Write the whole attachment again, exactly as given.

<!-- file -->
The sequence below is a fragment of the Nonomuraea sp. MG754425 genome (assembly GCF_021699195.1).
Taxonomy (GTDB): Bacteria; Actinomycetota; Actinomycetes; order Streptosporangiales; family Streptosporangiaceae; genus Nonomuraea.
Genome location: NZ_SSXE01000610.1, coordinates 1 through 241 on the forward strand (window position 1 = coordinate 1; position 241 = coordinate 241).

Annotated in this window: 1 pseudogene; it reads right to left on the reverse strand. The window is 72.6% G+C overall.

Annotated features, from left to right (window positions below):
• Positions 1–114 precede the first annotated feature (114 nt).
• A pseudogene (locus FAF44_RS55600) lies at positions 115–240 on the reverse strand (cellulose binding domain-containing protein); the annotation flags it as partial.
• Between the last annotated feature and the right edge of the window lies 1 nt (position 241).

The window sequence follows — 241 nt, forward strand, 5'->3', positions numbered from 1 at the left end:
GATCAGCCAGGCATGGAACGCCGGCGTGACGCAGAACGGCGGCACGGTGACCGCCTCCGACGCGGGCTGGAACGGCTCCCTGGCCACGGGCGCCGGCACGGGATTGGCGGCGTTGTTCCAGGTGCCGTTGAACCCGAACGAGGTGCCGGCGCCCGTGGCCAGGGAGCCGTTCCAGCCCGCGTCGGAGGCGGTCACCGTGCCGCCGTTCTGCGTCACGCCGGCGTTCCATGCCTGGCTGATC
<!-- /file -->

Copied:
The sequence below is a fragment of the Nonomuraea sp. MG754425 genome (assembly GCF_021699195.1).
Taxonomy (GTDB): Bacteria; Actinomycetota; Actinomycetes; order Streptosporangiales; family Streptosporangiaceae; genus Nonomuraea.
Genome location: NZ_SSXE01000610.1, coordinates 1 through 241 on the forward strand (window position 1 = coordinate 1; position 241 = coordinate 241).

Annotated in this window: 1 pseudogene; it reads right to left on the reverse strand. The window is 72.6% G+C overall.

Annotated features, from left to right (window positions below):
• Positions 1–114 precede the first annotated feature (114 nt).
• A pseudogene (locus FAF44_RS55600) lies at positions 115–240 on the reverse strand (cellulose binding domain-containing protein); the annotation flags it as partial.
• Between the last annotated feature and the right edge of the window lies 1 nt (position 241).

The window sequence follows — 241 nt, forward strand, 5'->3', positions numbered from 1 at the left end:
GATCAGCCAGGCATGGAACGCCGGCGTGACGCAGAACGGCGGCACGGTGACCGCCTCCGACGCGGGCTGGAACGGCTCCCTGGCCACGGGCGCCGGCACGGGATTGGCGGCGTTGTTCCAGGTGCCGTTGAACCCGAACGAGGTGCCGGCGCCCGTGGCCAGGGAGCCGTTCCAGCCCGCGTCGGAGGCGGTCACCGTGCCGCCGTTCTGCGTCACGCCGGCGTTCCATGCCTGGCTGATC